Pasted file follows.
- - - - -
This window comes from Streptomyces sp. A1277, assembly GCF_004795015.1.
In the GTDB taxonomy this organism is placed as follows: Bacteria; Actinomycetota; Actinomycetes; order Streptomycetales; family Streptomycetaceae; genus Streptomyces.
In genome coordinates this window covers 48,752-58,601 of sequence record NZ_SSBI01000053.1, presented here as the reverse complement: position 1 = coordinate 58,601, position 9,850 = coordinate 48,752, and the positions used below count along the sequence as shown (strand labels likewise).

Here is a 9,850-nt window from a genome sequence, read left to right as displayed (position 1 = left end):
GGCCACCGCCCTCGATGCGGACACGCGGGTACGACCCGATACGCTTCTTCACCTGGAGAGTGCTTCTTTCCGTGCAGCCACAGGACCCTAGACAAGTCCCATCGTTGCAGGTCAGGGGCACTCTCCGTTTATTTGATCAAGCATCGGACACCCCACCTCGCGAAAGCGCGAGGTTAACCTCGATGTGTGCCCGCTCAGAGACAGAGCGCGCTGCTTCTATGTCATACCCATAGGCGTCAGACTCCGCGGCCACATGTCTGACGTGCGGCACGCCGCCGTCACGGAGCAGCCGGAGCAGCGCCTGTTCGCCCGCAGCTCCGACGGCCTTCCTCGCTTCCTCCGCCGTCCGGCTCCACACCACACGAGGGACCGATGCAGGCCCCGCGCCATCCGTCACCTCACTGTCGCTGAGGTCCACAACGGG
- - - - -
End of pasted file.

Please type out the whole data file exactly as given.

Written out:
This window comes from Streptomyces sp. A1277, assembly GCF_004795015.1.
In the GTDB taxonomy this organism is placed as follows: Bacteria; Actinomycetota; Actinomycetes; order Streptomycetales; family Streptomycetaceae; genus Streptomyces.
In genome coordinates this window covers 48,752-58,601 of sequence record NZ_SSBI01000053.1, presented here as the reverse complement: position 1 = coordinate 58,601, position 9,850 = coordinate 48,752, and the positions used below count along the sequence as shown (strand labels likewise).

Here is a 9,850-nt window from a genome sequence, read left to right as displayed (position 1 = left end):
GGCCACCGCCCTCGATGCGGACACGCGGGTACGACCCGATACGCTTCTTCACCTGGAGAGTGCTTCTTTCCGTGCAGCCACAGGACCCTAGACAAGTCCCATCGTTGCAGGTCAGGGGCACTCTCCGTTTATTTGATCAAGCATCGGACACCCCACCTCGCGAAAGCGCGAGGTTAACCTCGATGTGTGCCCGCTCAGAGACAGAGCGCGCTGCTTCTATGTCATACCCATAGGCGTCAGACTCCGCGGCCACATGTCTGACGTGCGGCACGCCGCCGTCACGGAGCAGCCGGAGCAGCGCCTGTTCGCCCGCAGCTCCGACGGCCTTCCTCGCTTCCTCCGCCGTCCGGCTCCACACCACACGAGGGACCGATGCAGGCCCCGCGCCATCCGTCACCTCACTGTCGCTGAGGTCCACAACGGG